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SONY

MOVIE INFO

Director:
Neill Blomkamp
Cast:
Dev Patel, Hugh Jackman, Sigourney Weaver, Sharlto Copley, Ninja, Yo-Landi Visser
Writing Credits:
Neill Blomkamp, Terri Tatchell

Synopsis:
In the near future, crime is patrolled by a mechanized police force. When one police droid, Chappie, is stolen and given new programming, he becomes the first robot with the ability to think and feel for himself.

MPAA:
Rated R

DISC DETAILS
Presentation:
Aspect Ratio: 2.40:1
Audio:
English DTS-HD MA 7.1
English Audio Descriptive Service
French DTS-HD MA 5.1
French Audio Descriptive Service
Spanish Dolby Digital 5.1
Thai Dolby Digital 5.1
Subtitles:
English
Cantonese
Chinese Simplified
Chinese Traditional
French
Indonesian
Spanish
Thai
Closed-captioned
Supplements Subtitles:
English
Chinese
Spanish
Thai

Runtime: 120 min.
Price: $34.99
Release Date: 6/16/2015

Bonus:
• Alternate Ending and Extended Scene
• Nine Featurettes
• “The Art of Chappie” Galleries
• Previews


PURCHASE @ AMAZON.COM

EQUIPMENT
Panasonic TC-P60VT60 60-Inch 1080p 600Hz 3D Smart Plasma HDTV; Sony STR-DG1200 7.1 Channel Receiver; Panasonic DMP-BD60K Blu-Ray Player using HDMI outputs; Michael Green Revolution Cinema 6i Speakers (all five); Kenwood 1050SW 150-watt Subwoofer.

RELATED REVIEWS


Chappie [Blu-Ray] (2015)

Reviewed by Colin Jacobson (June 10, 2015)

Back in 2009, Neill Blomkamp crashed onto the movie scene with District 9, a dark sci-fi fantasy that earned rave reviews and a nomination for Oscar’s Best Picture. Blomkamp’s follow-up came in 2013 with Elysium, another dark sci-fi fantasy. Though a critical and commercial disappointment, Elysium still managed a passable $286 million worldwide.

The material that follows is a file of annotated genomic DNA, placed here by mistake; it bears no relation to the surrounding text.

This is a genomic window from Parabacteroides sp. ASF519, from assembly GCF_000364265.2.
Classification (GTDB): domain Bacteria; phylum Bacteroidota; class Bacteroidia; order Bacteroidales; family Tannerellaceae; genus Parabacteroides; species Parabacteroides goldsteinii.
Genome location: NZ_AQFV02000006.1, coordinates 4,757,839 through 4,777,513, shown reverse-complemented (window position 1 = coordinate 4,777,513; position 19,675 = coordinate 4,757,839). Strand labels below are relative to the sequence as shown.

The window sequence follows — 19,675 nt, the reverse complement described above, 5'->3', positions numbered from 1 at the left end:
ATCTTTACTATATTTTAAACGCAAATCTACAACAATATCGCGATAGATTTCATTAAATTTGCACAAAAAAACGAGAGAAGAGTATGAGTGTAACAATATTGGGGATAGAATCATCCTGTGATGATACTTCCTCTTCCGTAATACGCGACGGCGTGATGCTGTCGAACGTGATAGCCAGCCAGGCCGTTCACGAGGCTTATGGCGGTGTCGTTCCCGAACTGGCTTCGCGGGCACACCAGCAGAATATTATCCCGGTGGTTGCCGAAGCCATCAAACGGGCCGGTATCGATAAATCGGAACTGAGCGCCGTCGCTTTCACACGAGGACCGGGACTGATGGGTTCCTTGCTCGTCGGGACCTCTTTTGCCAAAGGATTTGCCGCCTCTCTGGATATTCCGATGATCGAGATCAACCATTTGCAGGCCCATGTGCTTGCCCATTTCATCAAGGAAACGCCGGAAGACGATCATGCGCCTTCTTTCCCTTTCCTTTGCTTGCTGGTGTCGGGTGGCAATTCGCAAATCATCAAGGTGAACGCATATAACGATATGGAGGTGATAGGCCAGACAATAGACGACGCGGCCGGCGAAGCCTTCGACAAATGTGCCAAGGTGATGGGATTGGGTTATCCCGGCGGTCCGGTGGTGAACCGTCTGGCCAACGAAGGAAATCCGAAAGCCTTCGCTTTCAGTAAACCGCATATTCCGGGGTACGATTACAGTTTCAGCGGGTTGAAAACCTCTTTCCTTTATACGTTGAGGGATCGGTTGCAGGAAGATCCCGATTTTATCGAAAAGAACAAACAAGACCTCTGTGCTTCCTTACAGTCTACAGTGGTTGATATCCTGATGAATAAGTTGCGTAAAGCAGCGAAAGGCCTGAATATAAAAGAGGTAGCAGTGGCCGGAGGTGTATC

Blomkamp returned with 2015’s Chappie, and guess what? He made yet another dark sci-fi fantasy, though not one that found much of an audience. Chappie got Blomkamp the worst reviews of his short career and mustered a mere $102 million worldwide, only $31 million of which came from US moviegoers.

Despite these diminishing returns, Blomkamp landed the gig to reboot the Alien franchise. Given how many similarities his first three films show, I find myself less than optimistic about this release, especially since Chappie shows the chinks in the director’s armor.

Chappie takes us to South Africa in the not-too-distant future. Due to rampant crime, the police force starts to use robotic cops supplied by weapons manufacturer Tetravaal. The winning design comes from young developer Deon Wilson (Dev Patel), but Deon doesn’t rest on his laurels, as he works to create an artificial intelligence for his creations.

Although Tetravaal CEO Michelle Bradley (Sigourney Weaver) doesn’t grant permission to test the AI, Deon does so anyway, as he slips his invention into a damaged police robot intended for destruction. As Deon heads home, local gangsters kidnap him because they want him to program a robot to steal for them.

Deon resists but the thugs – led by Ninja (Ninja) and his girlfriend Yolandi (Yo-Landi Visser) – take control of the robot anyway. They dub him “Chappie” (Sharlto Copley) and both they and Deon work with his developing AI, though for opposing goals. We follow Chappie’s growth and self-awareness as well as a threat posed by competing designer Vincent Moore (Hugh Jackson).

In the weeks that led up to the film’s release, I saw two trailers for Chappie. That’s not unusual, as few movies get promoted via only one ad.

However, the two trailers I viewed for Chappie stood out to me because they seemed so radically different. In the first, the movie looked like something in the vein of ET the Extraterrestrial or Short Circuit. This promo left the impression Chappie would deliver a sweet fantasy about a gutsy robot who finds himself.

The second trailer offered a total change in tone. I call this one “Chappie as Directed by Michael Bay”, for it gives the movie a much more action-oriented vibe. It lacks any of the first promo’s cute sweetness, as it heavily favors robot-oriented mayhem.